## Why is there no logical xor in JavaScript?

Why is there no logical xor in JavaScript?

## Solutions/Answers:

### Solution 1:

JavaScript traces its ancestry back to C, and C does not have a logical XOR operator. Mainly because it’s not useful. Bitwise XOR is extremely useful, but in all my years of programming I have never needed a logical XOR.

If you have two boolean variables you can mimic XOR with:

```
if (a != b)
```

With two arbitrary variables you could use `!`

to coerce them to boolean values and then use the same trick:

```
if (!a != !b)
```

That’s pretty obscure though and would certainly deserve a comment. Indeed, you could even use the bitwise XOR operator at this point, though this would be far too clever for my taste:

```
if (!a ^ !b)
```

### Solution 2:

Javascript has a bitwise XOR operator : ^

```
var nb = 5^9 // = 12
```

You can use it with booleans and it will give the result as a 0 or 1 (which you can convert back to boolean, e.g. `result = !!(op1 ^ op2)`

). But as John said, it’s equivalent to `result = (op1 != op2)`

, which is clearer.

### Solution 3:

There are no real logical boolean operators in Javascript (although `!`

comes quite close). A logical operator would only take `true`

or `false`

as operands and would only return `true`

or `false`

.

In Javascript `&&`

and `||`

take all kinds of operands and return all kinds of funny results (whatever you feed into them).

Also a logical operator should always take the values of both operands into account.

In Javascript `&&`

and `||`

take a lazy shortcut and do **not** evaluate the second operand in certain cases and thereby neglect its side effects. This behavior is impossible to recreate with a logical xor.

`a() && b()`

evaluates `a()`

and returns the result if it’s falsy.

Otherwise it evaluates `b()`

and returns the result. Therefore the returned result is truthy if both results are truthy, and falsy otherwise.

`a() || b()`

evaluates `a()`

and returns the result if it’s truthy.

Otherwise it evaluates `b()`

and returns the result. Therefore the returned result is falsy if both results are falsy, and truthy otherwise.

So the general idea is to evaluate the left operand first. The right operand only gets evaluated if necessary. And the last value is the result. This result can be anything. Objects, numbers, strings .. whatever!

This makes it possible to write things like

```
image = image || new Image(); // default to a new Image
```

or

```
src = image && image.src; // only read out src if we have an image
```

But the truth value of this result can also be used to decide if a “real” logical operator would have returned true or false.

This makes it possible to write things like

```
if (typeof image.hasAttribute === 'function' && image.hasAttribute('src')) {
```

or

```
if (image.hasAttribute('alt') || image.hasAttribute('title')) {
```

But a “logical” xor operator (`^^`

) would always have to evaluate both operands. This makes it different to the other “logical” operators which evaluate the second operand only if necessary. I think this is why there is no “logical” xor in Javascript, to avoid confusion.

So what should happen if both operands are falsy? Both could be returned. But only one can be returned. Which one? The first one? Or the second one? My intuition tells me to return the first but usually “logical” operators evaluate from left to right and return the last evaluated value. Or maybe an array containing both values?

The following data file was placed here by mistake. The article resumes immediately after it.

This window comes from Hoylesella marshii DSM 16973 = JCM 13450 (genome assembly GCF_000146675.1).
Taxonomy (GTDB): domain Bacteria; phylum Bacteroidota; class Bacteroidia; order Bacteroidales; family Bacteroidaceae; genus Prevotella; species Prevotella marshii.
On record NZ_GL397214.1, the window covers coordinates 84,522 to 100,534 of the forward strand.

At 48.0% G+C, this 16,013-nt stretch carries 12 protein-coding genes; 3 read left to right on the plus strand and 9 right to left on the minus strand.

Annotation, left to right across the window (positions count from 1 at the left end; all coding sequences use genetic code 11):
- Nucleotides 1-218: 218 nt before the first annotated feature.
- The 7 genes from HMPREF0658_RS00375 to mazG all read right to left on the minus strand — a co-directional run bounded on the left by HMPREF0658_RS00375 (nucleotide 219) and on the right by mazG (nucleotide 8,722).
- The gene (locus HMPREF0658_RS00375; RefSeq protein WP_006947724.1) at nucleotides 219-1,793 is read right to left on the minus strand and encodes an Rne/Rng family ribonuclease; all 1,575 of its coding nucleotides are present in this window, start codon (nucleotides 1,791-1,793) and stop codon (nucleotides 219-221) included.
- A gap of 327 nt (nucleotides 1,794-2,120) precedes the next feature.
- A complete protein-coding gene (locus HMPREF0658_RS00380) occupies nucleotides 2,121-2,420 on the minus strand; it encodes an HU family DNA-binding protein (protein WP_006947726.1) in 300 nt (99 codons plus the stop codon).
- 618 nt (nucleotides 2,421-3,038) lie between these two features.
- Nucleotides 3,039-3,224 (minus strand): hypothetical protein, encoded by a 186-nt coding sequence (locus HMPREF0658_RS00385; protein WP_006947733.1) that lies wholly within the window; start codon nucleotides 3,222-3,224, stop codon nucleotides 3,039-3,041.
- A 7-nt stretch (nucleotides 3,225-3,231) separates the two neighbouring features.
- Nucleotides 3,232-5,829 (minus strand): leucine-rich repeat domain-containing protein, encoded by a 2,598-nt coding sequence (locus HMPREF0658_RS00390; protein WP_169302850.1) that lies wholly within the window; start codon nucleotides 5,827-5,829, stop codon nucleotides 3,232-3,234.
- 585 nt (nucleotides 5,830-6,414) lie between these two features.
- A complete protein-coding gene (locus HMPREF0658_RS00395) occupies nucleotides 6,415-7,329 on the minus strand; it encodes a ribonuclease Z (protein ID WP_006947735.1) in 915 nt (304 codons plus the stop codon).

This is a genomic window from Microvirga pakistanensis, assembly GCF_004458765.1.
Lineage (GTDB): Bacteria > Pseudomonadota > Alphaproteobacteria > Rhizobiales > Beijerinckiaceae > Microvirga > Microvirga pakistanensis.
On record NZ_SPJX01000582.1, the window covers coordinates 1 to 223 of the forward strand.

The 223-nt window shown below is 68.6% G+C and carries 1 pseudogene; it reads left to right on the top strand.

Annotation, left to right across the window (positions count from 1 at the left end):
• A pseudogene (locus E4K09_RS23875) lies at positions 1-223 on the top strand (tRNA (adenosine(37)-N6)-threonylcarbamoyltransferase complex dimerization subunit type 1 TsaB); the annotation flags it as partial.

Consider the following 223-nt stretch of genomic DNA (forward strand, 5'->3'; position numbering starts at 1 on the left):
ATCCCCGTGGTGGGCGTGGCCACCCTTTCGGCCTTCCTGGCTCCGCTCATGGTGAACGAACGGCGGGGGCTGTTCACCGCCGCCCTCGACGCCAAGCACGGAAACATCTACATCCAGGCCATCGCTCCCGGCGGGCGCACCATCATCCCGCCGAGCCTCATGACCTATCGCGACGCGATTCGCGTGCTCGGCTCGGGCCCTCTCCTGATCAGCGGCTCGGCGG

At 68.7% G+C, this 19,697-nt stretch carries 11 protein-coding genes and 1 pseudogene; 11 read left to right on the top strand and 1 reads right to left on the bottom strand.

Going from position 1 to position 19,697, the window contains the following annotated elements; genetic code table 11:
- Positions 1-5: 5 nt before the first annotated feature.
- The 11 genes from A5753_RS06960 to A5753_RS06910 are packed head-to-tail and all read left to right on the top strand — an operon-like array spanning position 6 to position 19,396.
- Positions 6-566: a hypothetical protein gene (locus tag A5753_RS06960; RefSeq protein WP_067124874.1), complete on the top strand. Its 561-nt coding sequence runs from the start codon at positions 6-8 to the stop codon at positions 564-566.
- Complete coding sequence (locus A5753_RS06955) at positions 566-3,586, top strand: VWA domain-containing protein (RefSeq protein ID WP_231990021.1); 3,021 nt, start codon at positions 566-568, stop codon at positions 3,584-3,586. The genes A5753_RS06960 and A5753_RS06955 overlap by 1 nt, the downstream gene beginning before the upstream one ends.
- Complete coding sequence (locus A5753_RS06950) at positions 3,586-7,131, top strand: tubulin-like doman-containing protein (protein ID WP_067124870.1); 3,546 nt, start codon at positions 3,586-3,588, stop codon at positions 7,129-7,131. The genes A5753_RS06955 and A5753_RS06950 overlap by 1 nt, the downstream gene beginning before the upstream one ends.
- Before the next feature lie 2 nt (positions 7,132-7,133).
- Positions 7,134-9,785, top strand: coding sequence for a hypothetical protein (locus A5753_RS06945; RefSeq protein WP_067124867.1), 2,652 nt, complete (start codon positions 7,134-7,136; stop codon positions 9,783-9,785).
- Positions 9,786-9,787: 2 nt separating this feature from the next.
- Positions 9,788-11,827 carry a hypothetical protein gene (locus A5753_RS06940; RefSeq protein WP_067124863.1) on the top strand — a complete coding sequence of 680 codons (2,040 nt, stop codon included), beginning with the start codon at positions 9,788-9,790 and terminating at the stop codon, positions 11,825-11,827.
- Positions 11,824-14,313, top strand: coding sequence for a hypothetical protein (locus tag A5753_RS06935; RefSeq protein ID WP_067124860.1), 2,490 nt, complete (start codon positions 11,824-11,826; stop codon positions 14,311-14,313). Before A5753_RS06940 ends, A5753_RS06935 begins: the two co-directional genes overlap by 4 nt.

And if one operand is truthy and the other operand is falsy, an xor should return the truthy one. Or maybe an array containing the truthy one, to make it compatible with the previous case?

And finally, what should happen if both operands are truthy? You would expect something falsy. But there are no falsy results. So the operation shouldn’t return anything. So maybe `undefined`

or .. an empty array? But an empty array is still truthy.

Taking the array approach you would end up with conditions like `if ((a ^^ b).length !== 1) {`

. Very confusing.

### Solution 4:

The XOR of two booleans is simply whether they are different, therefore:

```
Boolean(a) !== Boolean(b)
```

### Solution 5:

there is… sort of:

```
if( foo ? !bar : bar ) {
...
}
```

or easier to read:

```
if( ( foo && !bar ) || ( !foo && bar ) ) {
...
}
```

why? dunno.

because javascript developers thought it would be unnecessary as it can be expressed by other, already implemented, logical operators.

you could as well just have gon with nand and thats it, you can impress every other possible logical operation from that.

i personally think it has historical reasons that drive from c-based syntax languages, where to my knowledge xor is not present or at least exremely uncommon.

### Solution 6:

Yes, Just do the following.

Assuming that you are dealing with booleans A and B, then A XOR B value can be calculated in JavaScript using the following

```
var xor1 = !(a === b);
```

The previous line is also equivalent to the following

```
var xor2 = (!a !== !b);
```

Personally, I prefer xor1 since I have to type less characters. I believe that xor1 is also faster too. It’s just performing two calculations. xor2 is performing three calculations.

Visual Explanation … Read the table bellow (where 0 stands for false and 1 stands for true) and compare the 3rd and 5th columns.

!(A === B):

```
| A | B | A XOR B | A === B | !(A === B) |
------------------------------------------
| 0 | 0 | 0 | 1 | 0 |
| 0 | 1 | 1 | 0 | 1 |
| 1 | 0 | 1 | 0 | 1 |
| 1 | 1 | 0 | 1 | 0 |
------------------------------------------
```

Enjoy.